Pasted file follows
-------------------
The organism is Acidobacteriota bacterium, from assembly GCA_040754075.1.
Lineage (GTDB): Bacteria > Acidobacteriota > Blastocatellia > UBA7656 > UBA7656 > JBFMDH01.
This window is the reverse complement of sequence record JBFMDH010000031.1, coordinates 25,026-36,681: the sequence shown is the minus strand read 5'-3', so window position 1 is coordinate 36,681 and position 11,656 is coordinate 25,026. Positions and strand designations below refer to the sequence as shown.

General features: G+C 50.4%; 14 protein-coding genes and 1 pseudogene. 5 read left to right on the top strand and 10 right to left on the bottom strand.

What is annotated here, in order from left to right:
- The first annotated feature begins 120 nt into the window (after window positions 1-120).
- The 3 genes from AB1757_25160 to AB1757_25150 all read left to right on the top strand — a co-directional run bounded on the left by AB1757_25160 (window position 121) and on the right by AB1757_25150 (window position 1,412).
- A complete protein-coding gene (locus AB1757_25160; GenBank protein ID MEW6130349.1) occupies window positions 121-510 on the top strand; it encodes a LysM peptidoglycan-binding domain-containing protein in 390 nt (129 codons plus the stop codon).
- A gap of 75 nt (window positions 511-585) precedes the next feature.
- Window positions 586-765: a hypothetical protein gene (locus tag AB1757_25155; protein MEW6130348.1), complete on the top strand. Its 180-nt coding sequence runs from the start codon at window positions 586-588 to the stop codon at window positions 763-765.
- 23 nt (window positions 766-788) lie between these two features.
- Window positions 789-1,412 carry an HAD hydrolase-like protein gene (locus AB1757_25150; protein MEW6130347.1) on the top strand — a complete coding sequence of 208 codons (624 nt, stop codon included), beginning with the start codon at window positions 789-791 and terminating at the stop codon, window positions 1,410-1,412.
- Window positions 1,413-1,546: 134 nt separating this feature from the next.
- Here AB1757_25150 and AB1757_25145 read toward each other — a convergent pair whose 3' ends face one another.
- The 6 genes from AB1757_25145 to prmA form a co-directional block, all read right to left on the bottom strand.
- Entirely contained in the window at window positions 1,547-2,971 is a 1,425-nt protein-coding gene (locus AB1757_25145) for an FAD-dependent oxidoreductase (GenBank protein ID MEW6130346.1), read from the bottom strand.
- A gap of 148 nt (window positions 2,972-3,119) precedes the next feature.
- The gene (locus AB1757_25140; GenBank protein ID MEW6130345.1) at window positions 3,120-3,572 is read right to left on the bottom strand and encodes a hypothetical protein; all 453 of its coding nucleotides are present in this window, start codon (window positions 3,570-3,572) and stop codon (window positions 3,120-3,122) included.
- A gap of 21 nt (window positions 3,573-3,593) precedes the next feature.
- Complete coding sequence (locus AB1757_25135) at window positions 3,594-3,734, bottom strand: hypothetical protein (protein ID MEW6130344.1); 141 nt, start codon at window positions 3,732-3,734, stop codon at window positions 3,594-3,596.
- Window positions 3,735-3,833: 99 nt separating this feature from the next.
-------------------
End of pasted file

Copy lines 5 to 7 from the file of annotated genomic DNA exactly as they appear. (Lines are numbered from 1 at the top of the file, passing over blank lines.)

What is annotated here, in order from left to right:
- The first annotated feature begins 120 nt into the window (after window positions 1-120).
- The 3 genes from AB1757_25160 to AB1757_25150 all read left to right on the top strand — a co-directional run bounded on the left by AB1757_25160 (window position 121) and on the right by AB1757_25150 (window position 1,412).